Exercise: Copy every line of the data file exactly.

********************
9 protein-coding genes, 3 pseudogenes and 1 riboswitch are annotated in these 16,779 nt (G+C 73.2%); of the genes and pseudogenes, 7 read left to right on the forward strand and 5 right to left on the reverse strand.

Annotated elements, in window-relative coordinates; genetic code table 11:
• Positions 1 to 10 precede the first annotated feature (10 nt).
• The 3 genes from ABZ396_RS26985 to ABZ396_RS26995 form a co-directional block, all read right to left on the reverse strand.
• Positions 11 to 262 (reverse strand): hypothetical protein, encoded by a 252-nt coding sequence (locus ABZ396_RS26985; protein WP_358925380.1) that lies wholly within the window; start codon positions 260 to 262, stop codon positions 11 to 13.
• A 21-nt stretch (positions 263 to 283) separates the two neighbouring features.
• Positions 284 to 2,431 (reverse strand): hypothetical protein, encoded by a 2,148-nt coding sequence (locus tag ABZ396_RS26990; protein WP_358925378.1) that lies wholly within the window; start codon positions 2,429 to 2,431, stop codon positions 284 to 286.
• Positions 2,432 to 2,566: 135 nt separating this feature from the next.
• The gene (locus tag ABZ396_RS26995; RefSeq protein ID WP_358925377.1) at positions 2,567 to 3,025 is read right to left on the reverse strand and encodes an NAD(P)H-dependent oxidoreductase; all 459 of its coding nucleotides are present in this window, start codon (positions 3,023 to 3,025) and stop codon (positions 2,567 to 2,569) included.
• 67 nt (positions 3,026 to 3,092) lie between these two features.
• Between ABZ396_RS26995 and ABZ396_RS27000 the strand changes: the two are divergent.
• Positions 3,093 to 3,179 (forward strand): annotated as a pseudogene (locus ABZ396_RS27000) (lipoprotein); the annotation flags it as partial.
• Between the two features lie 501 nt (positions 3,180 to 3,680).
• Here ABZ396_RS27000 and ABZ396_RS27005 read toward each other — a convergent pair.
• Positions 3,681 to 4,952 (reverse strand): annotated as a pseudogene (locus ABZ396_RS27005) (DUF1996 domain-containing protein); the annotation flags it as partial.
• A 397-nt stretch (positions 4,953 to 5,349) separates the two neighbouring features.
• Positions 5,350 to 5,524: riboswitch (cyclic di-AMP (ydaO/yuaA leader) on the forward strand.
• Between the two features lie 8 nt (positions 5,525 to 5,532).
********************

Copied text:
9 protein-coding genes, 3 pseudogenes and 1 riboswitch are annotated in these 16,779 nt (G+C 73.2%); of the genes and pseudogenes, 7 read left to right on the forward strand and 5 right to left on the reverse strand.

Annotated elements, in window-relative coordinates; genetic code table 11:
• Positions 1 to 10 precede the first annotated feature (10 nt).
• The 3 genes from ABZ396_RS26985 to ABZ396_RS26995 form a co-directional block, all read right to left on the reverse strand.
• Positions 11 to 262 (reverse strand): hypothetical protein, encoded by a 252-nt coding sequence (locus ABZ396_RS26985; protein WP_358925380.1) that lies wholly within the window; start codon positions 260 to 262, stop codon positions 11 to 13.
• A 21-nt stretch (positions 263 to 283) separates the two neighbouring features.
• Positions 284 to 2,431 (reverse strand): hypothetical protein, encoded by a 2,148-nt coding sequence (locus tag ABZ396_RS26990; protein WP_358925378.1) that lies wholly within the window; start codon positions 2,429 to 2,431, stop codon positions 284 to 286.
• Positions 2,432 to 2,566: 135 nt separating this feature from the next.
• The gene (locus tag ABZ396_RS26995; RefSeq protein ID WP_358925377.1) at positions 2,567 to 3,025 is read right to left on the reverse strand and encodes an NAD(P)H-dependent oxidoreductase; all 459 of its coding nucleotides are present in this window, start codon (positions 3,023 to 3,025) and stop codon (positions 2,567 to 2,569) included.
• 67 nt (positions 3,026 to 3,092) lie between these two features.
• Between ABZ396_RS26995 and ABZ396_RS27000 the strand changes: the two are divergent.
• Positions 3,093 to 3,179 (forward strand): annotated as a pseudogene (locus ABZ396_RS27000) (lipoprotein); the annotation flags it as partial.
• Between the two features lie 501 nt (positions 3,180 to 3,680).
• Here ABZ396_RS27000 and ABZ396_RS27005 read toward each other — a convergent pair.
• Positions 3,681 to 4,952 (reverse strand): annotated as a pseudogene (locus ABZ396_RS27005) (DUF1996 domain-containing protein); the annotation flags it as partial.
• A 397-nt stretch (positions 4,953 to 5,349) separates the two neighbouring features.
• Positions 5,350 to 5,524: riboswitch (cyclic di-AMP (ydaO/yuaA leader) on the forward strand.
• Between the two features lie 8 nt (positions 5,525 to 5,532).